As much as I can get! This would be the answer readily shouted out by most entrepreneurs. The fact is though, both over and underestimating the amount of capital needed to fund a business can have serious negative consequences.
Underestimating what you need can cause problems ranging from having to go through the whole time consuming fund raising process again, to having to shut down the company because funds have run dry. Having to go back to the original investors and ask for more money often undermines the entrepreneur’s credibility with the investors and can cause a significant dilution in the founder’s ownership.
Obtaining more than enough capital may seem like a blessing at first, but it can breed a lax attitude toward expense control. “If you have it, spend it,” is not an advisable motto for a new company. If the investment takes the form of equity, raising too much money means that the founder’s share of the business was reduced more than was necessary–and this violates one of the maxims of entrepreneurship: hold on to those equity points!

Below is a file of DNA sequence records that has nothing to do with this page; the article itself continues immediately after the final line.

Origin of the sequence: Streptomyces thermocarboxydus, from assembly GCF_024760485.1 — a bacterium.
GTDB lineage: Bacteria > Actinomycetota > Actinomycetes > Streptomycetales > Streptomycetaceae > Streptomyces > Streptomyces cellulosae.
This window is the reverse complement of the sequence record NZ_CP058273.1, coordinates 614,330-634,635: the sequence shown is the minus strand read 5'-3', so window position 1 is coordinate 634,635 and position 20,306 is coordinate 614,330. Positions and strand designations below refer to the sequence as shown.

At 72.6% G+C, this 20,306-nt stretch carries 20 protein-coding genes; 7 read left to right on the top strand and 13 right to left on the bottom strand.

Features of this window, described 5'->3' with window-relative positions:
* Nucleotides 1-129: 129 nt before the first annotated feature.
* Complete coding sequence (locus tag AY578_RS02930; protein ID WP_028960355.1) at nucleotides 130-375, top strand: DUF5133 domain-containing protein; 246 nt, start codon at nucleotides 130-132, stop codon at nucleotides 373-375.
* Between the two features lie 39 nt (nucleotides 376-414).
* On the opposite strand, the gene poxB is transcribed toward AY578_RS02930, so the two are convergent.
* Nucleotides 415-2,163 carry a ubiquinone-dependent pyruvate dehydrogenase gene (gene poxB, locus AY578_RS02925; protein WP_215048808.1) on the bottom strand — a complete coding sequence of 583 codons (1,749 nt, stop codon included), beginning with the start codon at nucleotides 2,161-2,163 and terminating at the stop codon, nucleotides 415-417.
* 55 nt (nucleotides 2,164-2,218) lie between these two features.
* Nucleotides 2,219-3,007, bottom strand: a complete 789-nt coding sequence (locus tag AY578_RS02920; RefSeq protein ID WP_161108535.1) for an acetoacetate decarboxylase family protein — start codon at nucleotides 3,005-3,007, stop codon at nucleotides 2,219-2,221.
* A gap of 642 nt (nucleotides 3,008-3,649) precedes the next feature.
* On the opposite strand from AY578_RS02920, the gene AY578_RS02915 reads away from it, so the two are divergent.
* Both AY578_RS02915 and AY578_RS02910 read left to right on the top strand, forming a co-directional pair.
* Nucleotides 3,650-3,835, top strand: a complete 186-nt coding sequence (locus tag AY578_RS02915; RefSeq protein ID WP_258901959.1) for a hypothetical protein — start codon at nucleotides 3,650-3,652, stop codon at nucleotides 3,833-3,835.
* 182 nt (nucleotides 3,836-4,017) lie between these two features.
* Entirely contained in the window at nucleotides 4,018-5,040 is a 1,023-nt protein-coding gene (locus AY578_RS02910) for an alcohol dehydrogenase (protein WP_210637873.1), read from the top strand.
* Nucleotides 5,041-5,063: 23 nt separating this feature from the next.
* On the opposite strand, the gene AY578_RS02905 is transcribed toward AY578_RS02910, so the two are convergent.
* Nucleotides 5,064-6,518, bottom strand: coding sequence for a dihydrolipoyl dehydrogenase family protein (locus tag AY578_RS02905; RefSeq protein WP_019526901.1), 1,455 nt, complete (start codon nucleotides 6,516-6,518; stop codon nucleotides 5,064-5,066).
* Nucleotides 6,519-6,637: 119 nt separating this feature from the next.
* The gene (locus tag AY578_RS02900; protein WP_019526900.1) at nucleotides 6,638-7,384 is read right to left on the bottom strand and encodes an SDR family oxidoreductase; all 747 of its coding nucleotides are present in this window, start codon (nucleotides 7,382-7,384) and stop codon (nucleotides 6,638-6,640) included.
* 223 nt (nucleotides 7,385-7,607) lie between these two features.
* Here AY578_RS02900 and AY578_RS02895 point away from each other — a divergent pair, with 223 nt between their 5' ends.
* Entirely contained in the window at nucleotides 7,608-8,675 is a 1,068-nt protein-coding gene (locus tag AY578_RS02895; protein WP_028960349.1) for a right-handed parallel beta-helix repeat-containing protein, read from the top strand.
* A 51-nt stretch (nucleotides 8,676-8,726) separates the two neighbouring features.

Typical advice given to entrepreneurs is to do a cash flow projection, or cash budget, and then add 10%, 20% or even 50% to this amount, for “contingencies.” These contingencies are all the things that can go wrong in a start-up venture, all the unfavorable events that can negatively affect results.
Contingency planning is a skill that does not come easily to all entrepreneurs–even those with a finance background. How do you get the cockeyed optimist (what you absolutely must be to even conceive of the idea of the starting a company), who expects the best, to plan for the worst?
To stimulate contingency planning, it helps to look at the reasons why entrepreneurs so consistently run out of money; among these are:
Not realizing how expensive it is to introduce a new product, especially consumer products, on a national basis.
Not realizing how long it takes to introduce a new product, or for the market to truly accept the product.
Delays in regulatory approval, municipal zoning, or patent approval.
Assuming that a small start-up company will get the same forbearance on payments and favorable terms that a large one will.
An entrepreneur with an early stage company must be prepared for one or more of these situations to occur. Contingency planning doesn’t mean simply adding a percentage or dollar “cushion’ to the amount of capital being sought from investor or lenders. It is a way of thinking–a recognition that the entrepreneurial road is always rocky. Envisioning what might go wrong does not equate to entrepreneurs losing faith in their product or their company; it means they accept these difficulties as steps on the path to prosperity.